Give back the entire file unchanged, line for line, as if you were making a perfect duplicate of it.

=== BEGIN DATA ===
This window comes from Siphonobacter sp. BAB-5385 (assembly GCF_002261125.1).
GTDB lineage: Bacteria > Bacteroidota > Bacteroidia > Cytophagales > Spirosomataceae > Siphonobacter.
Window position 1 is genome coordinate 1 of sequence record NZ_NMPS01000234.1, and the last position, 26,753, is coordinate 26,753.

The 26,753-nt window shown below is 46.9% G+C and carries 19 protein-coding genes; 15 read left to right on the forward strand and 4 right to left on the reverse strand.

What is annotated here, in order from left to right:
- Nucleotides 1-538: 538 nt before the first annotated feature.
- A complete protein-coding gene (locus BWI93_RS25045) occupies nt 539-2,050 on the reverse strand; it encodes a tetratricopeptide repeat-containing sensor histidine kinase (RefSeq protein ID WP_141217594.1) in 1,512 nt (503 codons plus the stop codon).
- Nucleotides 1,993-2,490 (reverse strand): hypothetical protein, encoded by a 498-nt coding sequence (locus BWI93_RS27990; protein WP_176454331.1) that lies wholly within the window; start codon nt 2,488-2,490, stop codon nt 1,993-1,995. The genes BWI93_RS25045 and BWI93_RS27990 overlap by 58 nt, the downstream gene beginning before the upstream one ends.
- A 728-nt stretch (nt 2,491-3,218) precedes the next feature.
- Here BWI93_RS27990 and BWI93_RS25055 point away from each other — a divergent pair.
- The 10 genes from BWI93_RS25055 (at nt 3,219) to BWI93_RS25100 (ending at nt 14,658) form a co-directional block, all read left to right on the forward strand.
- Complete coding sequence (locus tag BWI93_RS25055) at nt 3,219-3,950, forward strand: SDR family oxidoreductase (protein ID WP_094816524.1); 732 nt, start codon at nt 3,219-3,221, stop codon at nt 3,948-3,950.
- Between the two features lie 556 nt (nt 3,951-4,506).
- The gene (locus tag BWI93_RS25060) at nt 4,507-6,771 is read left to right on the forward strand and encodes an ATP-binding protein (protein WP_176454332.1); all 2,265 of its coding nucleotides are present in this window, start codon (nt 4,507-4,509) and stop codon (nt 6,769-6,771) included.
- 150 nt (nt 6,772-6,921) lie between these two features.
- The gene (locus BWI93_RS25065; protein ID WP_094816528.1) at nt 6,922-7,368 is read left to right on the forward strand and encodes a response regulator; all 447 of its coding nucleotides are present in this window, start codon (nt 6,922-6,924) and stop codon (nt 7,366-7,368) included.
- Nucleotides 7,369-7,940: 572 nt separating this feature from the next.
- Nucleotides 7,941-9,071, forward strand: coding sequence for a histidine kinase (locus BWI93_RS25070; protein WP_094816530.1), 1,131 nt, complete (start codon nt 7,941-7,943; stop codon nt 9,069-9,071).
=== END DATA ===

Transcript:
This window comes from Siphonobacter sp. BAB-5385 (assembly GCF_002261125.1).
GTDB lineage: Bacteria > Bacteroidota > Bacteroidia > Cytophagales > Spirosomataceae > Siphonobacter.
Window position 1 is genome coordinate 1 of sequence record NZ_NMPS01000234.1, and the last position, 26,753, is coordinate 26,753.

The 26,753-nt window shown below is 46.9% G+C and carries 19 protein-coding genes; 15 read left to right on the forward strand and 4 right to left on the reverse strand.

What is annotated here, in order from left to right:
- Nucleotides 1-538: 538 nt before the first annotated feature.
- A complete protein-coding gene (locus BWI93_RS25045) occupies nt 539-2,050 on the reverse strand; it encodes a tetratricopeptide repeat-containing sensor histidine kinase (RefSeq protein ID WP_141217594.1) in 1,512 nt (503 codons plus the stop codon).
- Nucleotides 1,993-2,490 (reverse strand): hypothetical protein, encoded by a 498-nt coding sequence (locus BWI93_RS27990; protein WP_176454331.1) that lies wholly within the window; start codon nt 2,488-2,490, stop codon nt 1,993-1,995. The genes BWI93_RS25045 and BWI93_RS27990 overlap by 58 nt, the downstream gene beginning before the upstream one ends.
- A 728-nt stretch (nt 2,491-3,218) precedes the next feature.
- Here BWI93_RS27990 and BWI93_RS25055 point away from each other — a divergent pair.
- The 10 genes from BWI93_RS25055 (at nt 3,219) to BWI93_RS25100 (ending at nt 14,658) form a co-directional block, all read left to right on the forward strand.
- Complete coding sequence (locus tag BWI93_RS25055) at nt 3,219-3,950, forward strand: SDR family oxidoreductase (protein ID WP_094816524.1); 732 nt, start codon at nt 3,219-3,221, stop codon at nt 3,948-3,950.
- Between the two features lie 556 nt (nt 3,951-4,506).
- The gene (locus tag BWI93_RS25060) at nt 4,507-6,771 is read left to right on the forward strand and encodes an ATP-binding protein (protein WP_176454332.1); all 2,265 of its coding nucleotides are present in this window, start codon (nt 4,507-4,509) and stop codon (nt 6,769-6,771) included.
- 150 nt (nt 6,772-6,921) lie between these two features.
- The gene (locus BWI93_RS25065; protein ID WP_094816528.1) at nt 6,922-7,368 is read left to right on the forward strand and encodes a response regulator; all 447 of its coding nucleotides are present in this window, start codon (nt 6,922-6,924) and stop codon (nt 7,366-7,368) included.
- Nucleotides 7,369-7,940: 572 nt separating this feature from the next.
- Nucleotides 7,941-9,071, forward strand: coding sequence for a histidine kinase (locus BWI93_RS25070; protein WP_094816530.1), 1,131 nt, complete (start codon nt 7,941-7,943; stop codon nt 9,069-9,071).